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Donald F. Kaminski
4.0 out of 5 starsIt's not the Objective
Reviewed in the United States on February 13, 2019
It's not the objective of the book but the road to getting there that's the fun. Like most of these artifact search books, the achievement of the goal at the end makes the book fall apart. The mystery of the murders and the two different lines of the story finally merging at the end was good. The Spartan stuff was a bit far fetched as was the lost treasure. Perhaps a single artifact would have been more plausible.
Reviewed in the United States on September 5, 2009
The Lost Throne follows two seperate story lines, one a rescue operation/treasure hunt beginning in St. Petersburg, Russia, and the other the investigation of the beheading of several monks in a montaintop monestery in Greece. At times it was difficult to remember the story line of either operation. Also, the author's continual usage of incomplete sentences was annoying to me. The author writes with redundencies--he tells and then he shows. That the damnsel in distress needing rescuing was weak. She could have rescued herself by buying a plane ticket and flying home. I also found the need of the Spartans to murder all people they encountered just so they could locate a book of questionable importance. The ending was blah. I was excited to read this book but found myself hurrying to finish it so I could get onto something else.
4.0 out of 5 starsBook is okay...His writing has definitely developed with each succeeding book...
Reviewed in the United States on November 5, 2015
Okay, so first and foremost, I am a huge Kuzneski fan. That being said, I didn't care for this book as much as some of his later ones. I'm glad that his character John Payne has developed of the course of his writing to loosen up and not be so uptight and rude as I felt the character was in this book. The story line and everything else I found to be good, but this character kept irking me. I sort of started reading his books in the middle and wanted to catch up and read them all. Perhaps I should leave well enough alone and just keep going from where I'm at.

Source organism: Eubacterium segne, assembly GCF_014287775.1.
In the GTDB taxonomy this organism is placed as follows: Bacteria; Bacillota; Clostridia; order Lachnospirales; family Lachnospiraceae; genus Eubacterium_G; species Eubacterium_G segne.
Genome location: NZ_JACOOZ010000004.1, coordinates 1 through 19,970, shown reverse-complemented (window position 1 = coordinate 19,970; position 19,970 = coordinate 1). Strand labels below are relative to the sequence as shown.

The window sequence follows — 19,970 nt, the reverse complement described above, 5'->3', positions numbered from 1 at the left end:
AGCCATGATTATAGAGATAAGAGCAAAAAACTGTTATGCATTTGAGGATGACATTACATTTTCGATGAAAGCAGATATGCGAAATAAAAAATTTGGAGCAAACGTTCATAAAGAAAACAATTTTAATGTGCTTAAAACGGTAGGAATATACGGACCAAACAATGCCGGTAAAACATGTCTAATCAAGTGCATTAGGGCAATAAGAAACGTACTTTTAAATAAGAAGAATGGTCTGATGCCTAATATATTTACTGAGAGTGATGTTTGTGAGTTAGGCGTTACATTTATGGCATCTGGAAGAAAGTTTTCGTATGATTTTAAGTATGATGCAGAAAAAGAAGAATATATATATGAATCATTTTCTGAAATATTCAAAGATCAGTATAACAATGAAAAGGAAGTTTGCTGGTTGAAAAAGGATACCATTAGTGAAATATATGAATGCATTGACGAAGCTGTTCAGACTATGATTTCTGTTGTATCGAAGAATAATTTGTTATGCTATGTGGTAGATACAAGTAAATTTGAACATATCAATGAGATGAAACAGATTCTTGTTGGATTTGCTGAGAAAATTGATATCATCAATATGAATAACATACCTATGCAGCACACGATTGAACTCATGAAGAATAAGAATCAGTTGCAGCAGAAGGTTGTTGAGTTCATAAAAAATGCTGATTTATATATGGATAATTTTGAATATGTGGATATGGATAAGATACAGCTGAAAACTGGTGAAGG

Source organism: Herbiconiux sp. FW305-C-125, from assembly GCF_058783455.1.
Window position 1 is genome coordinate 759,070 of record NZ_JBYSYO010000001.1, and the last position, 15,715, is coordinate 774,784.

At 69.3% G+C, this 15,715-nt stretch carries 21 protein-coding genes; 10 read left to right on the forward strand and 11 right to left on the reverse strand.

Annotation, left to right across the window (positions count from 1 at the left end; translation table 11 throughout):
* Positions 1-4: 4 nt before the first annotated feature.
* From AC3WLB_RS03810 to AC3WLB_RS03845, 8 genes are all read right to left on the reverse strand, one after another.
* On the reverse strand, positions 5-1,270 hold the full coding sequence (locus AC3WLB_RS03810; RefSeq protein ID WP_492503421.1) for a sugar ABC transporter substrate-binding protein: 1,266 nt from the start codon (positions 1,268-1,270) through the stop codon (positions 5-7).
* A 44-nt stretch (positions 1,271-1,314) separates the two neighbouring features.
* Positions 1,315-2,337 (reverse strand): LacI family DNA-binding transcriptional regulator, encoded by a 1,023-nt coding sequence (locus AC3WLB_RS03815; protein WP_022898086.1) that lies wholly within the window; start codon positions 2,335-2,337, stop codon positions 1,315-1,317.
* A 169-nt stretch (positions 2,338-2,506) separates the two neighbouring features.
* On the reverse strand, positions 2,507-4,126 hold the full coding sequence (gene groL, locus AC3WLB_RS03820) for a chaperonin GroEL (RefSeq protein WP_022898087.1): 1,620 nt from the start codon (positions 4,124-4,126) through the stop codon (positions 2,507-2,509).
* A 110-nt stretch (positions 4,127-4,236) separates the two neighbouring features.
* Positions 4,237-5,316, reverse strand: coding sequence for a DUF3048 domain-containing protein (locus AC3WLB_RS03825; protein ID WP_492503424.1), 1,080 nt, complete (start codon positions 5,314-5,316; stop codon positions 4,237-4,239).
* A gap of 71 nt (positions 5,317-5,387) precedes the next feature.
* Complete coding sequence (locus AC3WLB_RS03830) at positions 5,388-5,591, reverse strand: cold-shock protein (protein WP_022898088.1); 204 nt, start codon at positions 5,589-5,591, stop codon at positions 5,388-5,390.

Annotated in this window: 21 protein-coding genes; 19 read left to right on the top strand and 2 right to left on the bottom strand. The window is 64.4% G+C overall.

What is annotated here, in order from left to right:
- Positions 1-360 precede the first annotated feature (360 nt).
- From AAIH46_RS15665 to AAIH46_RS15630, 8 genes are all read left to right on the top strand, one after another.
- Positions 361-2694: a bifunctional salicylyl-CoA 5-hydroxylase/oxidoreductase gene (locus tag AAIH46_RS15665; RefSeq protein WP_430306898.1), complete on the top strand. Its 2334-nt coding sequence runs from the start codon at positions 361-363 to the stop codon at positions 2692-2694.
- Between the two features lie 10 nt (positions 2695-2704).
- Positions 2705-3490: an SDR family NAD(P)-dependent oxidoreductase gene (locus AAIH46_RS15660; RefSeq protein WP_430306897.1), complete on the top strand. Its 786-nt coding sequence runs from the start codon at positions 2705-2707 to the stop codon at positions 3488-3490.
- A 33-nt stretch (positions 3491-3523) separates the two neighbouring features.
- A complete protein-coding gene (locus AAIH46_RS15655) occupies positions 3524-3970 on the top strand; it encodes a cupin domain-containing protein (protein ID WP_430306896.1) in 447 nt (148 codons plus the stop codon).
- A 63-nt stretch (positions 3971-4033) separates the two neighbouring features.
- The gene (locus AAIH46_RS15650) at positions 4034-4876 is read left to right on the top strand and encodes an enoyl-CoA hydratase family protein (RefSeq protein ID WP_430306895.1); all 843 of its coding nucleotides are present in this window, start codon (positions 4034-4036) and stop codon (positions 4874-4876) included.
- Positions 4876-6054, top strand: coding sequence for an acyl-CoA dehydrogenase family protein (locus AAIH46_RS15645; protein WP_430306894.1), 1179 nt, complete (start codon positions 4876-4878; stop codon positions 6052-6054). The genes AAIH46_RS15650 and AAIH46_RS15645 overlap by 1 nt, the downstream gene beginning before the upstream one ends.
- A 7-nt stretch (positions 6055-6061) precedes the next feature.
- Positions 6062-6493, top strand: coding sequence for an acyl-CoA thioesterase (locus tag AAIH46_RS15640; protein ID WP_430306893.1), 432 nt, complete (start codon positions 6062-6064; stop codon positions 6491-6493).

3.0 out of 5 starsWhat Was Important Enough for Murder?
Reviewed in the United States on November 13, 2014
Kuzneski did much research in order to write this book about Christian abbeys being attacked, monks being assassinated. He tells us about the ancient Spartans, a warrior people who trained their youth to kill. The title and the page turning story made me have an idea about what the Spartans were searching for. In my opinion, the end did not measure up to the build up. Sorry!
4.0 out of 5 starsA contrast in the old and new worlds.
Reviewed in the United States on February 20, 2019
The book or rather two books in one, as two different stories run side by side,ending in one climax. I thought it was well done and well written. It really is a good thriller book, that mystery readers would like.
I am not sure how many books Chris Kuzneski wrote before this one ,I have read a few, but not only is this a very good read but it is also fun to see an author come of age. With "The Lost Throne", Mr. Kuzneski has found his voice.The two characters of Payne and Jones have become recognizable as intelligent and serious military men who never lost their sense of humor. The stories don't seem to follow a formula so each book is different. A totally enjoyable read. I am looking forward to the next one.
Reviewed in the United Kingdom on February 19, 2014
Move over Indiana Jones. Payne and Jones have stolen your crown. A rollercoaster ride through ancient history, with a bit of action thrown in. Treasure, monks and Spartans vie for attention as Payne and Jones rescue a damsel in distress and thwart the murderous attempts of the Spartans. Throw in Nick Dial from Interpol and you have a heady mix which keeps you going to the last word.